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Important Health Information and International Travel Update
FAMU Student Health Services
August 7, 2014


The Centers for Disease Control and Prevention (CDC) and World Health Organization are maintaining a close watch on the 2014 outbreak of Ebola Hemorrhagic Fever in several west African countries. On July 31st, the CDC raised its travel notice to Level 3 – recommending that people avoid all nonessential travel to the countries of Sierra Leone, Guinea and Liberia. On August 5th, a Level 2 Travel Alert for Nigeria (Practice Enhanced Precautions – avoid contact with blood or body fluids from people that may be ill with Ebola) was posted. The CDC has activated its Emergency Operations Center to help respond to this outbreak. Affected countries have also implemented screening procedures for persons traveling by air to help prevent the spread of this disease.

This information is issued as guidance for all University staff, faculty and students as we end our summer schedules and prepare for the coming fall semester. Please observe the CDC guidance on travel. We will provide updates if there are significant changes in the situation that may impact the University’s business and activities. The following information is from the CDC and the International Association for Medical Assistance for Travelers.

Ebola Hemorrhagic Fever (EHF), also known as Ebola Virus Disease (EVD), is a highly contagious infection caused by a virus believed to be carried by fruit bats. Ebola typically occurs in west and central African countries. The countries of Sierra Leone, Guinea and Liberia are currently experiencing a serious outbreak that is not under control. Persons caring for the sick and healthcare workers are at greatest risk, especially if there are inadequate supplies of protective equipment or improper disposal of infected materials.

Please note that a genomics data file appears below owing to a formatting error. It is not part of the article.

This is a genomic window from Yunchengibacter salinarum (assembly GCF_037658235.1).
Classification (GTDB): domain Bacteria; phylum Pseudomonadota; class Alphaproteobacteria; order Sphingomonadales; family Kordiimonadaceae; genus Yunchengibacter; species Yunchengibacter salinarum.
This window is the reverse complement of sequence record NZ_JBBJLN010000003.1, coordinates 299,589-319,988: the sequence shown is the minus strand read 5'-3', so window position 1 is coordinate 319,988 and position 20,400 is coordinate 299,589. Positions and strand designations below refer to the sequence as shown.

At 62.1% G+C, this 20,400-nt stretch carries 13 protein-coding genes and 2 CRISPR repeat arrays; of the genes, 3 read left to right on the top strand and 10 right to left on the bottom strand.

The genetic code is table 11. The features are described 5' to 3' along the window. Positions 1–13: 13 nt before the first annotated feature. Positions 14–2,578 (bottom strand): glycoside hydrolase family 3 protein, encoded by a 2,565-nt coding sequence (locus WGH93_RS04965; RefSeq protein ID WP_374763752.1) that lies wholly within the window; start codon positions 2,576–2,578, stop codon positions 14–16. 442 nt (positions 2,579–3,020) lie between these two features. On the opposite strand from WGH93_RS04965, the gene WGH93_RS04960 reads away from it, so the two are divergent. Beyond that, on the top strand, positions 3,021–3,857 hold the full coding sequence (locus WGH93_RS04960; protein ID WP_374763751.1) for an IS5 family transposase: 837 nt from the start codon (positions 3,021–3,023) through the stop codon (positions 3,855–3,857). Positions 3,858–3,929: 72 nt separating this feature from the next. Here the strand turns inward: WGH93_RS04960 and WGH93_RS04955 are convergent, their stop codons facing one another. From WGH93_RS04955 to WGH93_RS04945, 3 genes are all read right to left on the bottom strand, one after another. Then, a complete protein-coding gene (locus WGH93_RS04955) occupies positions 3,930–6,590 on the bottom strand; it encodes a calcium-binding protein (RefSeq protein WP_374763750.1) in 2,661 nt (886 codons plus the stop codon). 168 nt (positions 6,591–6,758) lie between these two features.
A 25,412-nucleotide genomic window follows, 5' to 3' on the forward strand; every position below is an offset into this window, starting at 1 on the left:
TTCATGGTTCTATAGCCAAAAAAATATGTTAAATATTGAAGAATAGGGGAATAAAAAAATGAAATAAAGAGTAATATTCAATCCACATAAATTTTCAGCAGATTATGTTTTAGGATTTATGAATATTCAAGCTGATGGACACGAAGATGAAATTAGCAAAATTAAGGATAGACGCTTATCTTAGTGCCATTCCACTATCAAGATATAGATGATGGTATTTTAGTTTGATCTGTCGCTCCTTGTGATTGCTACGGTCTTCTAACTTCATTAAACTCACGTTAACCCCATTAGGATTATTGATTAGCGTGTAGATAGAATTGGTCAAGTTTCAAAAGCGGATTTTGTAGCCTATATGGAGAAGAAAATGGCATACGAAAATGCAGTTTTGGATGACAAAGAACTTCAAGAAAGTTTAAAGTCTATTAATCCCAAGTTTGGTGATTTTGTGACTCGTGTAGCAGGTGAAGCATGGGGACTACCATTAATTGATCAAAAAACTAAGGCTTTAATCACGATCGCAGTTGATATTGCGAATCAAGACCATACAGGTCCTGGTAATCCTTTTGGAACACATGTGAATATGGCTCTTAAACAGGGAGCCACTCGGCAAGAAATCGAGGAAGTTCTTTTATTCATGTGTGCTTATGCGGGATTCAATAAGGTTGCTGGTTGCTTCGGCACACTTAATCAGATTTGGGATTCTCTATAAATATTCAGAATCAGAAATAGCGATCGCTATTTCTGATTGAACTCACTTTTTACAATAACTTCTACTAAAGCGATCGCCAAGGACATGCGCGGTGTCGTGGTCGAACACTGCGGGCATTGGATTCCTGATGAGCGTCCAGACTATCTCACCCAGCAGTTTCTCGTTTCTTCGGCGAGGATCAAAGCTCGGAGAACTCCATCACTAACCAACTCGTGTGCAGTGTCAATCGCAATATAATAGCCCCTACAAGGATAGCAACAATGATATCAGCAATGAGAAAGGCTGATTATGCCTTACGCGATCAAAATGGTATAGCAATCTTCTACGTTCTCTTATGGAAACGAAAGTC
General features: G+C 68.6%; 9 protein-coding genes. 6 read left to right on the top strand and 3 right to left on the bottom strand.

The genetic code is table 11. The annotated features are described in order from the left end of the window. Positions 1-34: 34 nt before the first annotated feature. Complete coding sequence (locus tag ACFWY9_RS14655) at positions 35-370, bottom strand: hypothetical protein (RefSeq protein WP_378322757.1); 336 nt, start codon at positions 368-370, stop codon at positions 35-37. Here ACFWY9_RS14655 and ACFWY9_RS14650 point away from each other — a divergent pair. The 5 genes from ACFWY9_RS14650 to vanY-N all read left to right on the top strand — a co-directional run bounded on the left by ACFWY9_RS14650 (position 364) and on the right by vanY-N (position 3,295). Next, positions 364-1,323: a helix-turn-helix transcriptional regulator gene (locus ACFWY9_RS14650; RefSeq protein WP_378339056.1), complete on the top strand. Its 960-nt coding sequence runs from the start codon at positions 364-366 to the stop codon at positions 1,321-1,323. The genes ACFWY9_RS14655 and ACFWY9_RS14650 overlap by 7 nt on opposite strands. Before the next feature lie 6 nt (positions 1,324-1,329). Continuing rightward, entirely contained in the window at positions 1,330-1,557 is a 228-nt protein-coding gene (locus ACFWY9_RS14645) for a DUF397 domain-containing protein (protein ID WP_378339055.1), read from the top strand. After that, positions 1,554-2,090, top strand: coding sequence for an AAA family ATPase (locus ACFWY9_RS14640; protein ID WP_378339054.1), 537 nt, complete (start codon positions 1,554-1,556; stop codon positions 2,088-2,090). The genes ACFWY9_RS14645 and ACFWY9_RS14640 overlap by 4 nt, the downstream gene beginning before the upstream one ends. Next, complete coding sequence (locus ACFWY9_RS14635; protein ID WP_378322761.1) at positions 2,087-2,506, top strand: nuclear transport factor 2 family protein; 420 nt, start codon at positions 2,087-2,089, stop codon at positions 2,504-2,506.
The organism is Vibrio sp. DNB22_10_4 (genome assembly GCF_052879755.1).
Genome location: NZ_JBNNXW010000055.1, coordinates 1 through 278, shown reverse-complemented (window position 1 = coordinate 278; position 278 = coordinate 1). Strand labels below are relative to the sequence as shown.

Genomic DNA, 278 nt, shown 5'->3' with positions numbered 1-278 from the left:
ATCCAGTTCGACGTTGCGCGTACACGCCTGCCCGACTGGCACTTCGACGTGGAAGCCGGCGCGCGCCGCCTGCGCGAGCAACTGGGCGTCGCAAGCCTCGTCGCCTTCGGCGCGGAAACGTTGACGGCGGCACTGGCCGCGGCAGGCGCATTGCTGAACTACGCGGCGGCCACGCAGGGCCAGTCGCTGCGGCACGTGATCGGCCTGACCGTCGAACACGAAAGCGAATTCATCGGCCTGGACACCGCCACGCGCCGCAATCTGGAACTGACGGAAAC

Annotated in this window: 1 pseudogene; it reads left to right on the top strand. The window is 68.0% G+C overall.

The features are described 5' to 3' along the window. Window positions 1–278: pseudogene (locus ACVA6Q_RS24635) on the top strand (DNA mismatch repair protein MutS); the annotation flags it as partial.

Transmission
When an infection does occur in humans, there are several ways in which the virus can be transmitted to others. These include:
• direct contact with the blood or secretions of an infected person
• exposure to objects (such as needles) that have been contaminated with infected secretions

The viruses that cause Ebola HF are often spread through families and friends because they come in close contact with infectious secretions when caring for ill persons.

Signs and Symptoms
Symptoms may appear anywhere from 2 to 21 days after exposure to Ebola virus though 8-10 days is most common. Some who become sick with Ebola are able to recover, while others do not. The reasons behind this are not yet fully understood.

Symptoms of Ebola typically include:
Fever Weakness Stomach pain
Headache Diarrhea Lack of appetite
Joint and muscle aches Vomiting

Patients may also experience:
Rash Difficulty breathing Chest pain
Red Eyes Cough Difficulty swallowing
Hiccups Sore throat Bleeding inside and outside the body

Prevention

On 7/31/2014, the CDC posted a Travel Alert Level 3, with recommendations to avoid all nonessential travel to the affected areas; Liberia, Guinea and Sierra Leone. A Travel Alert Level 2 was posted for Nigeria on 8/5/2014.

People caring for person with suspected cases should wear protective equipment (gowns eye shield, gloves and a face mask). Properly dispose of any materials that may have come in contact with infected body fluids. There is currently no vaccine or preventive medication against Ebola Hemorrhagic Fever.

For more information go to: http://www.cdc.gov/vhf/ebola/index.html and http://wwwnc.cdc.gov/travel/notices